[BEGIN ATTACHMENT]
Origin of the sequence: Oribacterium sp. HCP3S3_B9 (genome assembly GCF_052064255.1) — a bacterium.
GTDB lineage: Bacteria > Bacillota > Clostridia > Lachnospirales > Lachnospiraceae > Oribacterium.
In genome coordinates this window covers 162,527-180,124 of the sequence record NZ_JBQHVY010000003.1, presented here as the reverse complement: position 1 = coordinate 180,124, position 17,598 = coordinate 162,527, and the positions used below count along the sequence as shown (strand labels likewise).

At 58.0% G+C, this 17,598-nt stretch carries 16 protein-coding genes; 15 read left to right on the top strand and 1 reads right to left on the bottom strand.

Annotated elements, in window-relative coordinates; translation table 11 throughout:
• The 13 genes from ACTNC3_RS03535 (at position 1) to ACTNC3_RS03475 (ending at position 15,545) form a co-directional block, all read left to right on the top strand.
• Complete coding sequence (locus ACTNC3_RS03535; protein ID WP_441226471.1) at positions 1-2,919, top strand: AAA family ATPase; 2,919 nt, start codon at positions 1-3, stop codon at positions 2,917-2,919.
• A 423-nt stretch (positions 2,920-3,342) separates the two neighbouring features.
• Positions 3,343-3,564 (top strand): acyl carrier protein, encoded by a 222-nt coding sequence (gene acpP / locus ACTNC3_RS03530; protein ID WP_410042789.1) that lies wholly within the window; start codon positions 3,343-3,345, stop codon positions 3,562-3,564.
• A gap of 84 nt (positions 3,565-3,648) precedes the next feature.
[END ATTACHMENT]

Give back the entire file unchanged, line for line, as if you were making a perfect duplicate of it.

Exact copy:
Origin of the sequence: Oribacterium sp. HCP3S3_B9 (genome assembly GCF_052064255.1) — a bacterium.
GTDB lineage: Bacteria > Bacillota > Clostridia > Lachnospirales > Lachnospiraceae > Oribacterium.
In genome coordinates this window covers 162,527-180,124 of the sequence record NZ_JBQHVY010000003.1, presented here as the reverse complement: position 1 = coordinate 180,124, position 17,598 = coordinate 162,527, and the positions used below count along the sequence as shown (strand labels likewise).

At 58.0% G+C, this 17,598-nt stretch carries 16 protein-coding genes; 15 read left to right on the top strand and 1 reads right to left on the bottom strand.

Annotated elements, in window-relative coordinates; translation table 11 throughout:
• The 13 genes from ACTNC3_RS03535 (at position 1) to ACTNC3_RS03475 (ending at position 15,545) form a co-directional block, all read left to right on the top strand.
• Complete coding sequence (locus ACTNC3_RS03535; protein ID WP_441226471.1) at positions 1-2,919, top strand: AAA family ATPase; 2,919 nt, start codon at positions 1-3, stop codon at positions 2,917-2,919.
• A 423-nt stretch (positions 2,920-3,342) separates the two neighbouring features.
• Positions 3,343-3,564 (top strand): acyl carrier protein, encoded by a 222-nt coding sequence (gene acpP / locus ACTNC3_RS03530; protein ID WP_410042789.1) that lies wholly within the window; start codon positions 3,343-3,345, stop codon positions 3,562-3,564.
• A gap of 84 nt (positions 3,565-3,648) precedes the next feature.